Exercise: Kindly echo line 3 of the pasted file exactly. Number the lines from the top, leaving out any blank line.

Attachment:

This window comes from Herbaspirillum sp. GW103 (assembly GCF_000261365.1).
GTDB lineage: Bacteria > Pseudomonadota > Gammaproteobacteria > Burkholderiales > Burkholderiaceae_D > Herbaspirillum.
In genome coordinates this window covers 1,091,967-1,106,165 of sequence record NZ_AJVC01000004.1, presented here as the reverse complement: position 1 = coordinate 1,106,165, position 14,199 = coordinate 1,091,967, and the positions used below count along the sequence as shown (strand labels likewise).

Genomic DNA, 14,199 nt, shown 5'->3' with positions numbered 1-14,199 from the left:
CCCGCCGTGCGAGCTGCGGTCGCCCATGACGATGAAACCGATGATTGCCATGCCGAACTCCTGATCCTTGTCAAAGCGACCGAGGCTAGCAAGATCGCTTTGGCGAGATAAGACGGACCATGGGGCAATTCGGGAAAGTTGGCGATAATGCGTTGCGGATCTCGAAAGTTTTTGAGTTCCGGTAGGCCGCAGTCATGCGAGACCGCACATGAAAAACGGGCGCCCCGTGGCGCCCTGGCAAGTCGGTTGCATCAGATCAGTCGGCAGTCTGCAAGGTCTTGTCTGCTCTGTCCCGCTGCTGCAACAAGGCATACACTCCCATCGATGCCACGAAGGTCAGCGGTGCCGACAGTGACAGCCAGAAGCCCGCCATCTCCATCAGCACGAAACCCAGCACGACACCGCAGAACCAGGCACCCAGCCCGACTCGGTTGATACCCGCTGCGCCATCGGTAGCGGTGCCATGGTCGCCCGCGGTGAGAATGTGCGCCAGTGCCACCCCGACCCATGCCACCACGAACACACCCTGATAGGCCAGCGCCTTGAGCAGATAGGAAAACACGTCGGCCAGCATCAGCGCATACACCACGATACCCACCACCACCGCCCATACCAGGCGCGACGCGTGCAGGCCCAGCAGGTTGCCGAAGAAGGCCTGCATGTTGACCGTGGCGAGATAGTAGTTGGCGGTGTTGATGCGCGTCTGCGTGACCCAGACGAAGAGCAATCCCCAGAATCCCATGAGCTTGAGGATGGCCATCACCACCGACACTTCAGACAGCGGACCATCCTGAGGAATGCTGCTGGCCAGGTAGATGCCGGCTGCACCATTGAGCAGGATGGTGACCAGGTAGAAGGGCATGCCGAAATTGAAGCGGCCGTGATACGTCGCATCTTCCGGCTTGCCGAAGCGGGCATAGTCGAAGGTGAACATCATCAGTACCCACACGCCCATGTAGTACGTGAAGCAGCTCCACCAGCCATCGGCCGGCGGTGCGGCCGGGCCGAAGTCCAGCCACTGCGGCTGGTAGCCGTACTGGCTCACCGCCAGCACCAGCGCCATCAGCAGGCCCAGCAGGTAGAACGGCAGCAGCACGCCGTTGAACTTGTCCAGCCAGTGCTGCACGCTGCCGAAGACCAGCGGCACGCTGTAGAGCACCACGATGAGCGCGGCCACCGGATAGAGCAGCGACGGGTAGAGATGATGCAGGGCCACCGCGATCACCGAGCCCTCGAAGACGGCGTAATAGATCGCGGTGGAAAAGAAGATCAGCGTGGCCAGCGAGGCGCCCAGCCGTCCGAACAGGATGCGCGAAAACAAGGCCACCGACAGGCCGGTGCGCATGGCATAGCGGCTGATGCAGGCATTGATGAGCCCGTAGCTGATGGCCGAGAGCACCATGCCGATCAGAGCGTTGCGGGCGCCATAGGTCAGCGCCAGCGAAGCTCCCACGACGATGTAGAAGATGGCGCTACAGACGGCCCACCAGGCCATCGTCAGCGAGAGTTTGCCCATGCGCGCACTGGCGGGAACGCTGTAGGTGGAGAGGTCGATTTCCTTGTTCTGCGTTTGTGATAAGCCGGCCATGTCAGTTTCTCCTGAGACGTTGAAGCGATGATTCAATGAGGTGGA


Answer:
In genome coordinates this window covers 1,091,967-1,106,165 of sequence record NZ_AJVC01000004.1, presented here as the reverse complement: position 1 = coordinate 1,106,165, position 14,199 = coordinate 1,091,967, and the positions used below count along the sequence as shown (strand labels likewise).